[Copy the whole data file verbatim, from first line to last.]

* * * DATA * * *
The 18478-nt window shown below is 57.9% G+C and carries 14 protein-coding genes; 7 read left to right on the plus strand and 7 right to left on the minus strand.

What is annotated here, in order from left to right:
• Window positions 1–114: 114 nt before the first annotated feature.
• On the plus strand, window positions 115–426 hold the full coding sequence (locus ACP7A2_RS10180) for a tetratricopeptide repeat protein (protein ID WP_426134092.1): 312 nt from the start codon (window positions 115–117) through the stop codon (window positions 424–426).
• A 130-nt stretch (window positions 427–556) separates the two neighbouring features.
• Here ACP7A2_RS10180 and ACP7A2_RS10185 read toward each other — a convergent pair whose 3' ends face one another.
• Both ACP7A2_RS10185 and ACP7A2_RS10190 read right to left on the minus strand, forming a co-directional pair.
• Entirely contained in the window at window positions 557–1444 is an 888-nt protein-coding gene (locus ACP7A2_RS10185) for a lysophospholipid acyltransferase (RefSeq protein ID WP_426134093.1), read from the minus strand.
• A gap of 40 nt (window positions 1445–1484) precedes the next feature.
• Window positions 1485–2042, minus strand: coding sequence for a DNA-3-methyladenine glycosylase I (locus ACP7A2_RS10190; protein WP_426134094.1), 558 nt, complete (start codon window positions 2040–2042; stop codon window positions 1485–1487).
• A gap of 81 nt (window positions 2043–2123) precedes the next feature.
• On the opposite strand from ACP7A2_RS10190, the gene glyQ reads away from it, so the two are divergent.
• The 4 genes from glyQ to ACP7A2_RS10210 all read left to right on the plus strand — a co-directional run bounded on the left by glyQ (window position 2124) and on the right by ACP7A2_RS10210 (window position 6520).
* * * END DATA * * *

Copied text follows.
The 18478-nt window shown below is 57.9% G+C and carries 14 protein-coding genes; 7 read left to right on the plus strand and 7 right to left on the minus strand.

What is annotated here, in order from left to right:
• Window positions 1–114: 114 nt before the first annotated feature.
• On the plus strand, window positions 115–426 hold the full coding sequence (locus ACP7A2_RS10180) for a tetratricopeptide repeat protein (protein ID WP_426134092.1): 312 nt from the start codon (window positions 115–117) through the stop codon (window positions 424–426).
• A 130-nt stretch (window positions 427–556) separates the two neighbouring features.
• Here ACP7A2_RS10180 and ACP7A2_RS10185 read toward each other — a convergent pair whose 3' ends face one another.
• Both ACP7A2_RS10185 and ACP7A2_RS10190 read right to left on the minus strand, forming a co-directional pair.
• Entirely contained in the window at window positions 557–1444 is an 888-nt protein-coding gene (locus ACP7A2_RS10185) for a lysophospholipid acyltransferase (RefSeq protein ID WP_426134093.1), read from the minus strand.
• A gap of 40 nt (window positions 1445–1484) precedes the next feature.
• Window positions 1485–2042, minus strand: coding sequence for a DNA-3-methyladenine glycosylase I (locus ACP7A2_RS10190; protein WP_426134094.1), 558 nt, complete (start codon window positions 2040–2042; stop codon window positions 1485–1487).
• A gap of 81 nt (window positions 2043–2123) precedes the next feature.
• On the opposite strand from ACP7A2_RS10190, the gene glyQ reads away from it, so the two are divergent.
• The 4 genes from glyQ to ACP7A2_RS10210 all read left to right on the plus strand — a co-directional run bounded on the left by glyQ (window position 2124) and on the right by ACP7A2_RS10210 (window position 6520).